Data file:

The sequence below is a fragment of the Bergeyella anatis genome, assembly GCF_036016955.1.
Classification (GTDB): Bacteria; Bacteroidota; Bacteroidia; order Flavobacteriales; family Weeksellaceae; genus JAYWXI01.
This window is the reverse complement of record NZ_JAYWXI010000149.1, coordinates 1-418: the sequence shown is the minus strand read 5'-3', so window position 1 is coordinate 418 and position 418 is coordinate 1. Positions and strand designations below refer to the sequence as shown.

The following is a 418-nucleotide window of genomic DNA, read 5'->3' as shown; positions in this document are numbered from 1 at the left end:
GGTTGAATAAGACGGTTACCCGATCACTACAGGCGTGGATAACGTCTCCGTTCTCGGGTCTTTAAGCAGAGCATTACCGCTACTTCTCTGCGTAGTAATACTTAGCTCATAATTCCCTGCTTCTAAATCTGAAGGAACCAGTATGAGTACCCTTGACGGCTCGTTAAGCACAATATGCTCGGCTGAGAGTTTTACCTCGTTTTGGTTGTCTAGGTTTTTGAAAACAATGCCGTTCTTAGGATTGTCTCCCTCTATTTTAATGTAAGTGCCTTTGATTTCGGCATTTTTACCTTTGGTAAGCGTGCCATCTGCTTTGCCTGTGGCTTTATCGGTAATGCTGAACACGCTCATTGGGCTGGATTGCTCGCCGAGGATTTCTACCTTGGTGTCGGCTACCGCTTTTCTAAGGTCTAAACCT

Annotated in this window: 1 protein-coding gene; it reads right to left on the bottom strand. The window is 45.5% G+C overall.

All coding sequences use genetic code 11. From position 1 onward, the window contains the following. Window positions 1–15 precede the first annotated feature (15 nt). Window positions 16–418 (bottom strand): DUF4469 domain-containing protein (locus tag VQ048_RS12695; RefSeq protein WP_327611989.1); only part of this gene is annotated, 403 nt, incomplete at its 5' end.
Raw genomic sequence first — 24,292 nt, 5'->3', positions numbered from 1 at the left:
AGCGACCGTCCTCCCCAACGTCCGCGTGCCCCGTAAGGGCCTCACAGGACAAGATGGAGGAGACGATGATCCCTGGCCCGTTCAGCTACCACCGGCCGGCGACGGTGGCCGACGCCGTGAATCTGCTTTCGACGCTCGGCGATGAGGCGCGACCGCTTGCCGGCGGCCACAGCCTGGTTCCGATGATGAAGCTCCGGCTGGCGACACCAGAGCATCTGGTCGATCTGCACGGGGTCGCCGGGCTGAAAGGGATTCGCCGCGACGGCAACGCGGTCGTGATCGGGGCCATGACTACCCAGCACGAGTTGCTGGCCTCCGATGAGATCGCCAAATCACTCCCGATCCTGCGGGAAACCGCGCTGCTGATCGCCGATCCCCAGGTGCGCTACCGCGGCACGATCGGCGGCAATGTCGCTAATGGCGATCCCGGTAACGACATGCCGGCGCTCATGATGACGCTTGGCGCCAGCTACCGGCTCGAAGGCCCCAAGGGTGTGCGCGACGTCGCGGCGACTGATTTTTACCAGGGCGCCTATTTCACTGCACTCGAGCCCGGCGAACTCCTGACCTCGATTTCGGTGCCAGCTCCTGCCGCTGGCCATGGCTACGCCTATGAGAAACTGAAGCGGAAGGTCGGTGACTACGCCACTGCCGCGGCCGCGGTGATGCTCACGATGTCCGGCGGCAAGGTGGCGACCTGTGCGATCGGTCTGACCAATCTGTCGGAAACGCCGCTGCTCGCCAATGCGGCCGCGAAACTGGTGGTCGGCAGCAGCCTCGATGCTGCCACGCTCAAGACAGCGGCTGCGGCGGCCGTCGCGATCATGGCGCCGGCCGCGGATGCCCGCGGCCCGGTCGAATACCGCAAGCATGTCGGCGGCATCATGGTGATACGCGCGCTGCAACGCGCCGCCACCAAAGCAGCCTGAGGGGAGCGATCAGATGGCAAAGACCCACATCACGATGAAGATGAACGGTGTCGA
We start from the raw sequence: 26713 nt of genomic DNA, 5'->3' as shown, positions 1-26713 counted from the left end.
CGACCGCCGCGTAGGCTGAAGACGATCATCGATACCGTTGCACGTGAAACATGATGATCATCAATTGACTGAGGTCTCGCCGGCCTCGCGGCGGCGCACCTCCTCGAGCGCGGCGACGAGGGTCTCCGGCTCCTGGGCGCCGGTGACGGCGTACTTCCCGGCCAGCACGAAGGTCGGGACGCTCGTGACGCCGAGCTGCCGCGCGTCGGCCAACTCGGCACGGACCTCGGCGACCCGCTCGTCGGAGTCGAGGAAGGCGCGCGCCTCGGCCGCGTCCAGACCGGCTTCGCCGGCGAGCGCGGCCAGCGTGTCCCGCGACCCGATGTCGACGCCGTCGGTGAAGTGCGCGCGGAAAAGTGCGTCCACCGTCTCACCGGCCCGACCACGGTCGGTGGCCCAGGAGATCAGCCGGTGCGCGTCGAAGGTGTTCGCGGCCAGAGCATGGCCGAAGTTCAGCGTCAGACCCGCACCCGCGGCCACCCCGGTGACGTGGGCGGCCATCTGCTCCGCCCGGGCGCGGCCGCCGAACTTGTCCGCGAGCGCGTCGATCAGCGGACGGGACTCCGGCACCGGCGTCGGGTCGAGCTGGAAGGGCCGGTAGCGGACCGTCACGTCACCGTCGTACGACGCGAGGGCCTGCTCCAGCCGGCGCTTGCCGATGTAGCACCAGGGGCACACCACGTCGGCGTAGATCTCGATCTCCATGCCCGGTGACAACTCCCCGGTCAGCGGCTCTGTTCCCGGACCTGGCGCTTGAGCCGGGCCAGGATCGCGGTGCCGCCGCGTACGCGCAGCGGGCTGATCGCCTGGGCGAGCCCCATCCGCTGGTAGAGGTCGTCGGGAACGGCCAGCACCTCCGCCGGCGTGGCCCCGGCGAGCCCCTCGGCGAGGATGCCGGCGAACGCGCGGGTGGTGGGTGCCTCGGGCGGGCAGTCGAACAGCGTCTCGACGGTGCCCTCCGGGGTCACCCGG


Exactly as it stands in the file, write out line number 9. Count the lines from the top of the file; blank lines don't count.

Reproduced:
AGCGACCGTCCTCCCCAACGTCCGCGTGCCCCGTAAGGGCCTCACAGGACAAGATGGAGGAGACGATGATCCCTGGCCCGTTCAGCTACCACCGGCCGGCGACGGTGGCCGACGCCGTGAATCTGCTTTCGACGCTCGGCGATGAGGCGCGACCGCTTGCCGGCGGCCACAGCCTGGTTCCGATGATGAAGCTCCGGCTGGCGACACCAGAGCATCTGGTCGATCTGCACGGGGTCGCCGGGCTGAAAGGGATTCGCCGCGACGGCAACGCGGTCGTGATCGGGGCCATGACTACCCAGCACGAGTTGCTGGCCTCCGATGAGATCGCCAAATCACTCCCGATCCTGCGGGAAACCGCGCTGCTGATCGCCGATCCCCAGGTGCGCTACCGCGGCACGATCGGCGGCAATGTCGCTAATGGCGATCCCGGTAACGACATGCCGGCGCTCATGATGACGCTTGGCGCCAGCTACCGGCTCGAAGGCCCCAAGGGTGTGCGCGACGTCGCGGCGACTGATTTTTACCAGGGCGCCTATTTCACTGCACTCGAGCCCGGCGAACTCCTGACCTCGATTTCGGTGCCAGCTCCTGCCGCTGGCCATGGCTACGCCTATGAGAAACTGAAGCGGAAGGTCGGTGACTACGCCACTGCCGCGGCCGCGGTGATGCTCACGATGTCCGGCGGCAAGGTGGCGACCTGTGCGATCGGTCTGACCAATCTGTCGGAAACGCCGCTGCTCGCCAATGCGGCCGCGAAACTGGTGGTCGGCAGCAGCCTCGATGCTGCCACGCTCAAGACAGCGGCTGCGGCGGCCGTCGCGATCATGGCGCCGGCCGCGGATGCCCGCGGCCCGGTCGAATACCGCAAGCATGTCGGCGGCATCATGGTGATACGCGCGCTGCAACGCGCCGCCACCAAAGCAGCCTGAGGGGAGCGATCAGATGGCAAAGACCCACATCACGATGAAGATGAACGGTGTCGA